• Maintain physical (social) distancing, and wear a mask when in group settings;
  • Limit errand runs and groceries to one person, if possible.

“No one should be surprised or caught off-guard by this announcement: we knew this day was coming. That’s why it’s important that we follow precautions and public health orders properly,” said Mayor Colleen Smook. “This positive case does not need to turn into an outbreak, but we need to start taking this virus seriously.”

All municipalities in Manitoba have been advised to refer to and publish case information as it is publicly released by the Chief Provincial Public Health Officer and the Province of Manitoba to ensure information is accurate and consistent. The City of Thompson will provide updates as the situation progresses, in due collaboration with provincial authorities.

If you are experiencing cold or flu-like symptoms, we encourage residents to use the Manitoba Shared Health self-screening tool prior to reporting to a testing location.

Download the COVID-19 Alert app from Health Canada to find out if you have been in contact with someone who tests positive for COVID-19. The More people who use the app, the more effective it will be.

Visit www.manitoba.ca/covid19 for accurate information about COVID19 in Manitoba.

Recreation During COVID-19

While the TRCC is closed, our team at Recreation, Parks, and Culture have been busy using the opportunity to meticulously clean and and maintain the TRCC and our other facilities. Recreation and fitness facilities are not due to re-open for a long time yet, but our aim is to ensure that when we do re-open, our residents feel safe and confident that the facility is ready for use.

Alternate Duties

Staff from Recreation have been working at City Hall and at the Public Works building to help ramp up our sanitation practices indoors.

During the winter, our maintenance team helped supplement snow clearing efforts around town (particularly sidewalks), and as the snow melts, they’re helping Public Works speed up their pothole repairs around town. They’ve also continued to clear the Millennium Trail and the Dog Park to help residents ensure they have a safe outdoor space to have fun while giving each other plenty of room.

TRCC Cleaning and Maintenance

Our staff at the TRCC have been busy taking advantage of the shut-down to polish up the building!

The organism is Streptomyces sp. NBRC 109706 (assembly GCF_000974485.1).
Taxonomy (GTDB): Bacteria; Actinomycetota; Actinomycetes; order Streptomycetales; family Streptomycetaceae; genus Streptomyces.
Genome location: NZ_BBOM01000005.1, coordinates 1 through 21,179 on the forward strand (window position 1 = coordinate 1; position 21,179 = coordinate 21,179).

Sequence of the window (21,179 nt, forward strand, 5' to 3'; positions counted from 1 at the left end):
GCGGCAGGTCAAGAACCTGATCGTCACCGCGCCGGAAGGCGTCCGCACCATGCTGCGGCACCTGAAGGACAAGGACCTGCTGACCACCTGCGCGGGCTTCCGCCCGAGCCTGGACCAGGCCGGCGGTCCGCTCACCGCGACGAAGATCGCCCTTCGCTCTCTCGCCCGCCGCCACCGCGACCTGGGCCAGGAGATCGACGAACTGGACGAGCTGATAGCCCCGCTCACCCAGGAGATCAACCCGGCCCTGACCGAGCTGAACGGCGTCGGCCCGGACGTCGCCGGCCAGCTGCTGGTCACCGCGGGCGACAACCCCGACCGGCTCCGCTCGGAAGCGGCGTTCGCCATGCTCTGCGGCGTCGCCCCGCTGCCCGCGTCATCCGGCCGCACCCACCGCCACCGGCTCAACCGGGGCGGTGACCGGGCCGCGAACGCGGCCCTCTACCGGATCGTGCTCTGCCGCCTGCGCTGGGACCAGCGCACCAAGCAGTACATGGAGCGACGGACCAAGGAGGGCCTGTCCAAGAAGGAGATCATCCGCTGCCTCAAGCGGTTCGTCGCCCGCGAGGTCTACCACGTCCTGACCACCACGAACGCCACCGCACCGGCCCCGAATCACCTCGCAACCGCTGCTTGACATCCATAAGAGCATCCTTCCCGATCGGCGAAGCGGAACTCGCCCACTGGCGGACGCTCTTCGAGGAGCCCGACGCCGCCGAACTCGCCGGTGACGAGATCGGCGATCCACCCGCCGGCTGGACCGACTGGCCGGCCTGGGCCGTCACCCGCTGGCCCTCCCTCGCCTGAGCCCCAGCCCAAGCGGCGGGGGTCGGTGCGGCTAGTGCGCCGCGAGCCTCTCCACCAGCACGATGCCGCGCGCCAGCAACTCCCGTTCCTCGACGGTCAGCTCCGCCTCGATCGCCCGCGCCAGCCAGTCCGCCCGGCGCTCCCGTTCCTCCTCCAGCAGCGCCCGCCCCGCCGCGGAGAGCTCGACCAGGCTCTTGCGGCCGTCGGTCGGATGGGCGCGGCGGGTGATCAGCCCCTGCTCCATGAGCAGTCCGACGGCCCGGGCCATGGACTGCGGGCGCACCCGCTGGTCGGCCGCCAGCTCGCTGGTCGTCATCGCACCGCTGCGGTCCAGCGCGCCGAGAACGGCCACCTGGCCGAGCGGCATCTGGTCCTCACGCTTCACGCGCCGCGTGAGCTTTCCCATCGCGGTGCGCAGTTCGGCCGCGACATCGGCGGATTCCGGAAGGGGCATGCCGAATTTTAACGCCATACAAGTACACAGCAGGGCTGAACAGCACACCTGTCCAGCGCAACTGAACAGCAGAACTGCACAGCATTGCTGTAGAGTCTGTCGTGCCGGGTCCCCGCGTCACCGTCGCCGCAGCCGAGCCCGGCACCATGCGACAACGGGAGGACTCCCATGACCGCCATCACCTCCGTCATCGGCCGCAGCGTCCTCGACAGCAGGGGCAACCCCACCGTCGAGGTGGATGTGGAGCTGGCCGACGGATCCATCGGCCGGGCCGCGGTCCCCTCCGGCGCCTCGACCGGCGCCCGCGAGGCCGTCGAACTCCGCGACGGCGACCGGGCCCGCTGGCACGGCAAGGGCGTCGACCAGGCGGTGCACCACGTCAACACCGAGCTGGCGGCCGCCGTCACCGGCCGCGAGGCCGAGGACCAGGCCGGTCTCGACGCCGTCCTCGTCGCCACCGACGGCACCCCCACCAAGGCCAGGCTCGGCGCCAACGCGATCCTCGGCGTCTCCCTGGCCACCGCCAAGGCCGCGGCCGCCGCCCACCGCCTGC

CA Nesbitt and Gordon Beard Arenas

  • Removed ice from the arenas and washed concrete floors;
  • Swept and pressure-washed bleachers;
  • Painted the walls of the CA Nesbitt Main Area;
  • Painted yellow visibility stripes on the CA Nesbitt stairs;
  • Repaired the doors to the CA Nesbitt Arena;
  • Cleaned the Gordon Beard arena boards;
  • Cleaned dressing rooms and disinfected the showers;
  • Replaced benches in Dressing Room 5 with Composite Wood;
  • Scrubbed scuffs and black marks from the dressing room hallways;
Fresh paint on the CA Nesbitt walls…
…The Gordon Beard player’s boxes…
…and the CA Nesbitt stairs!

Bill Comaskey Wellness Center/Fitness Area

  • Deep cleaned and re-arranged equipment in the fitness area;
  • Added three new machines to the fitness area;
  • Cleaned all the light fixtures and ducting;
  • Replaced all burnt out lights;
  • Cleaned all of the windows;
  • Removed tape, gum, and black marks from the Wellness Center floor
One of our more unique additions: the Krankcycle. It’s like a stationary bike for your arms.
A shiny new elliptical.
The S-Force acceleration trainer.

Play Area

Our maintenance team will be cleaning the play area over the next 1-2 weeks, including equipment, floors, walls, ducts, and vents.

There’s an awful lot to scrub down in the play area.

TRCC (In General)

  • Refurbished merchandise display in the TRCC;
  • Steam cleaned all bathrooms and change rooms;
  • Cleaned and buffed the lobby and hallway floors with three coats of wax;
  • Scrubbed and steam-cleaned the entrance floor, and deep-cleaned the carpets;
  • Repaired the grouting in the main entrance;
  • Cleaned and disinfected all garbage cans;
  • Cleaned and disinfected front reception area;